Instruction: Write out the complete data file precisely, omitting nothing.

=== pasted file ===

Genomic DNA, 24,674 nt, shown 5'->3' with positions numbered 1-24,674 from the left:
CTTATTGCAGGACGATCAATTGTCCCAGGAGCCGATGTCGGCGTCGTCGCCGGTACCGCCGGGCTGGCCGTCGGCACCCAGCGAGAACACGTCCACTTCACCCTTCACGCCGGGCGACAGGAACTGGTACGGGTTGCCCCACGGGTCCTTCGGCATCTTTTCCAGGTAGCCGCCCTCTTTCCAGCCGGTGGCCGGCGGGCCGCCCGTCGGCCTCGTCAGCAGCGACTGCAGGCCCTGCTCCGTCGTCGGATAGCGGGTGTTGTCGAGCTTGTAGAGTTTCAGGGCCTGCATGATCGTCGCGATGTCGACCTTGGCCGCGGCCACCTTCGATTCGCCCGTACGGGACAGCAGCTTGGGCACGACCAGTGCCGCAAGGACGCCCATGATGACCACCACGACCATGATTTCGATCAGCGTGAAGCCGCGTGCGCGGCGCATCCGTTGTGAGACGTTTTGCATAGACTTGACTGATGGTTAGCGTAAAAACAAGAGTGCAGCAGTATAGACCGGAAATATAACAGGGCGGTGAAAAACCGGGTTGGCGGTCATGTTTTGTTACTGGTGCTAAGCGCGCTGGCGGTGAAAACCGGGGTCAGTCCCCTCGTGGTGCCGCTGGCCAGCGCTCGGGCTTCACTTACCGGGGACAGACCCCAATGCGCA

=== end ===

Genomic DNA, 24,674 nt, shown 5'->3' with positions numbered 1-24,674 from the left:
CTTATTGCAGGACGATCAATTGTCCCAGGAGCCGATGTCGGCGTCGTCGCCGGTACCGCCGGGCTGGCCGTCGGCACCCAGCGAGAACACGTCCACTTCACCCTTCACGCCGGGCGACAGGAACTGGTACGGGTTGCCCCACGGGTCCTTCGGCATCTTTTCCAGGTAGCCGCCCTCTTTCCAGCCGGTGGCCGGCGGGCCGCCCGTCGGCCTCGTCAGCAGCGACTGCAGGCCCTGCTCCGTCGTCGGATAGCGGGTGTTGTCGAGCTTGTAGAGTTTCAGGGCCTGCATGATCGTCGCGATGTCGACCTTGGCCGCGGCCACCTTCGATTCGCCCGTACGGGACAGCAGCTTGGGCACGACCAGTGCCGCAAGGACGCCCATGATGACCACCACGACCATGATTTCGATCAGCGTGAAGCCGCGTGCGCGGCGCATCCGTTGTGAGACGTTTTGCATAGACTTGACTGATGGTTAGCGTAAAAACAAGAGTGCAGCAGTATAGACCGGAAATATAACAGGGCGGTGAAAAACCGGGTTGGCGGTCATGTTTTGTTACTGGTGCTAAGCGCGCTGGCGGTGAAAACCGGGGTCAGTCCCCTCGTGGTGCCGCTGGCCAGCGCTCGGGCTTCACTTACCGGGGACAGACCCCAATGCGCA